“Stealth” Destroyer Plagued With Setbacks

 
USS Zumwalt (DDG-1000) Zumwalt-class destroyer, a sister ship of USS Michael Monsoor (DDG-1001)
 
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Some costly mistakes made in the design of the U.S. Navy’s Michael Monsoor destroyer, part of the Zumwalt class, have forced the ship back to its home base at Bath Iron Works in Maine.

Its problems are fundamental ones that have proven both costly and frustrating for the U.S. Navy.

Although the destroyer was able to complete its acceptance trials in February 2018, damage occurred to its combine blades during this testing phase. Consequently, two of the MT30 marine gas turbine engines must be replaced.

It was during a borescope inspection, in which an optical device is inserted inside the engines, that these problems were revealed.

Christening of Michael Monsoor on 18 June 2016

Additionally, although the Monsoor was heralded as a new class of ship, it became clear that its ammunition was too costly to fire. The Zumwalt class of destroyers were designed to almost silently approach enemy shores and be able to bombard targets as far as 83 miles away. But its custom-made artillery proved to be prohibitively expensive. Each round of ammo came in at a cost from $50,000 (U.S.) to $800,000 (U.S.).

Instead, the Navy hoped the ship could use “the Excalibur precision-guided artillery round(s) originally designed for land forces.”

An F-35 Lightning II completes a fly over of USS Zumwalt (DDG 1000)

However, the price tag for that ammunition came in at approximately $250 million, so yet again the Navy rejected the idea. It is currently reviewing the option of using the new Hyper Velocity Projectile (HVP), designed for the Army’s 155-millimeter Howitzers, and the Navy’s 127-millimeter deck guns.

The Navy did know about these issues even though it accepted “partial delivery” of the ships in April 2018. Rear Admiral William Galinis told USNI News, “regrettably, coming off her acceptance trials we found a problem with one of the main turbine engines that drives one of the main generators; we’re working very closely with Bath Iron Works, with Rolls-Royce, to get the engine changed before she leaves Bath later this fall and sails to San Diego to start her combat system activation availability next year.”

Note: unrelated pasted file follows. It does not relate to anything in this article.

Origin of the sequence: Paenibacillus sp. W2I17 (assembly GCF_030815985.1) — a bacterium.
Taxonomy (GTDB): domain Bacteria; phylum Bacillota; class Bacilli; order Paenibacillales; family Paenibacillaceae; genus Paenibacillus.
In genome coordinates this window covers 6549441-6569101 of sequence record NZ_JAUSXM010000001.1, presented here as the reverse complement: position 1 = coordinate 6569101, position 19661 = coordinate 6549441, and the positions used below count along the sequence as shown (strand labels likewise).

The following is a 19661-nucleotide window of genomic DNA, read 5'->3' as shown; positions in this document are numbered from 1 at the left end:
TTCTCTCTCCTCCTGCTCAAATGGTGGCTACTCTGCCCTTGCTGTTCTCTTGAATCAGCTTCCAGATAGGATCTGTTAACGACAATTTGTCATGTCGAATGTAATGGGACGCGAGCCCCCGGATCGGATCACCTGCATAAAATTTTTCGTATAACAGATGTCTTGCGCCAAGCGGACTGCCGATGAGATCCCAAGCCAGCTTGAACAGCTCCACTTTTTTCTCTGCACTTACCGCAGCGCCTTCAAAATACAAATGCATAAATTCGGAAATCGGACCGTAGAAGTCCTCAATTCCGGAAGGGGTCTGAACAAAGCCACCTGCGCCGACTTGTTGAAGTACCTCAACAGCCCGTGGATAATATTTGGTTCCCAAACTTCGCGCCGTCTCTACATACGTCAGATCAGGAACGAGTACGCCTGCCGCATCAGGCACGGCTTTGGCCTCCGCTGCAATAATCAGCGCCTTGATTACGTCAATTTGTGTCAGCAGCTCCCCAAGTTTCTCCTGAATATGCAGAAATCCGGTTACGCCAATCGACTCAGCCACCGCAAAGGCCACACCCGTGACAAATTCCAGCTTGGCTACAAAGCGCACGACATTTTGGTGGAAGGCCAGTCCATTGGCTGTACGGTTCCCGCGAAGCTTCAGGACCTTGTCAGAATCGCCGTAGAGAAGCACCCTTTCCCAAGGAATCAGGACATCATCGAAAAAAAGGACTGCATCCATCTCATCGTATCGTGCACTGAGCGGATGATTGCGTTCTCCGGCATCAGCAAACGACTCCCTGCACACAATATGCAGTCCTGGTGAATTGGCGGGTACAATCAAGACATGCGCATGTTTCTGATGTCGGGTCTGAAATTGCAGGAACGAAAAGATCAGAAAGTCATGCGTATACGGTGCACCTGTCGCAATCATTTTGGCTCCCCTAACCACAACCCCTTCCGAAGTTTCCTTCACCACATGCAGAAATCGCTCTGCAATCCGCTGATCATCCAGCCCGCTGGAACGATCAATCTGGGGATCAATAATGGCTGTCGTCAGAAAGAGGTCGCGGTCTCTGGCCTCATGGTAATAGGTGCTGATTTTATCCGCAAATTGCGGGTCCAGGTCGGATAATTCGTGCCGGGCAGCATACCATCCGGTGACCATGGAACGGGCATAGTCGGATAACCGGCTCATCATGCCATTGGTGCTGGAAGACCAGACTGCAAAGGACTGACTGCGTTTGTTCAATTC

Later, Galinis added, “After the sea trial…we found it was best to change that turbine out before we actually transited the ship to San Diego.”

Zumwalt-class destroyer

Originally, all with the stealth destroyer was not doom and gloom. A rigorous set of tests set out by the Navy’s Board of Inspection & Survey (INSURV) were passed perfectly by the Michael Monsoor. Its propulsion system, damage control mechanisms, navigation system, communications and more were found to be first rate.

But the changes do need to be made, and they do not come cheaply. Rolls-Royce engines cost a hefty $20 million (U.S.) to replace. Furthermore, these latest difficulties are not the first to hamper the stealth destroyer. In the past, the ship had electrical system problems, back when it was first tested in December 2017.

Features of the Zumwalt-class destroyer

The destroyer is named for Michael A. Monsoor, a U.S. Navy Seal who sacrificed his life in Iraq in 2006 by hurtling himself on an enemy grenade.

Though the destroyer was originally hoped to be part of a 32-ship fleet, that number has fallen to three. Costs for just three of the destroyers are coming in at $23 billion; by comparison, the USS Gerald Ford, considered a first-rate aircraft carrier, cost 50% less.

Read another story from us: Wacko: The US Navy Destroyer That Sank A Japanese Submarine – With The Aid of Potatoes

The future role of the Zumwalt class destroyers remains a question mark. Initially, the Navy hoped the Michael Monsoor would aid Marines in amphibious landings.  Now, the thinking is that it might better serve as an aid to sea-based missions. Whatever the Navy decides, it hopes the Michael Monsoor proves worthy of its enormous price tag.